To force particular regions of an alignment to be aligned to each other, there are two steps:
- Add fixpoint annotations to these regions.
- Check the "Use fixpoints" option when launching the Create Alignment tool.
To add a fixpoint, open the sequence or alignment and:
Select the region you want to use as a fixpoint | Right-click on the selection | Set Alignment Fixpoint Here
This will add an annotation of type "Alignment fixpoint", with name "Fixpoint" to the sequence (figure 22.6).
Regions with fixpoint annotations with the same name are aligned to each other. Where there are multiple fixpoints of the same name on sequences, the first fixpoints on each sequence will be aligned to each other, the second on each sequence will be aligned to each other, and so on.
To adjust the name of a fixpoint annotation:
Right-click the Fixpoint annotation | Edit Annotation () | Type the name in the 'Name' field
An example where assigning different names to fixpoints is useful: Given three sequences, A, B and C, where A and B each have one copy of a domain while sequence C has two copies of the domain, you can force sequence A to align to the first copy of the domain in sequence C and sequence B to align to the second copy of the domain in sequence C by naming the fixpoints accordingly. E.g. if the fixpoints in sequence C were named 'fp1' and 'fp2', the fixpoint in sequence A was named 'fp1' and the fixpoint in sequence B was named 'fp2', then when these sequences are aligned using fixpoints, the fixpoint in sequence A would be aligned to the first copy of the domain in sequence C, while the fixpoint in sequence B would be aligned to the second copy of the domain in sequence C.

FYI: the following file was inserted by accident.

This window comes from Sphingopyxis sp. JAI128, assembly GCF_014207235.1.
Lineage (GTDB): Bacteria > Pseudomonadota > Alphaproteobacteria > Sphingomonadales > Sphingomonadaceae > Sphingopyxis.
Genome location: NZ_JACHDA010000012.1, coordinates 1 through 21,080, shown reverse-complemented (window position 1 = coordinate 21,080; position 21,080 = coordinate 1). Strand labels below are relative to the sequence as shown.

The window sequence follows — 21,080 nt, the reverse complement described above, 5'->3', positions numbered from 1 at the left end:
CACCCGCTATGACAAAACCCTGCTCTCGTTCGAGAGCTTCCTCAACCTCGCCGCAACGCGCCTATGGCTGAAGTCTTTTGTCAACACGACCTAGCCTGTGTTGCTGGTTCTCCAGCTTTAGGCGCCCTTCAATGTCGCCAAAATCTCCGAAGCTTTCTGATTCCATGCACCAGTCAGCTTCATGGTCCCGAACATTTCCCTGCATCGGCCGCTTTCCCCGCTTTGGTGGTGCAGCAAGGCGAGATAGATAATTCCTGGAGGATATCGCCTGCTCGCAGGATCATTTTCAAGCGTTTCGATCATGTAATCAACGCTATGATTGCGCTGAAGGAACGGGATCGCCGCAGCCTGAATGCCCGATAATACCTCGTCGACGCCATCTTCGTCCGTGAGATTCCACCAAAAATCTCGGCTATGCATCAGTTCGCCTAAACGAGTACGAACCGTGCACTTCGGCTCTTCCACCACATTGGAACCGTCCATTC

The result of an alignment using fixpoints is shown in figure 22.7.
Figure 22.7: Fixpoints have been added to 2 sequences in an alignment, where the first 3 sequences are very similar to each other and the last 3 sequences are very similar to each other (top). After realigning using just these 2 fixpoints (bottom), the alignment now shows clearly the 2 groups of sequences.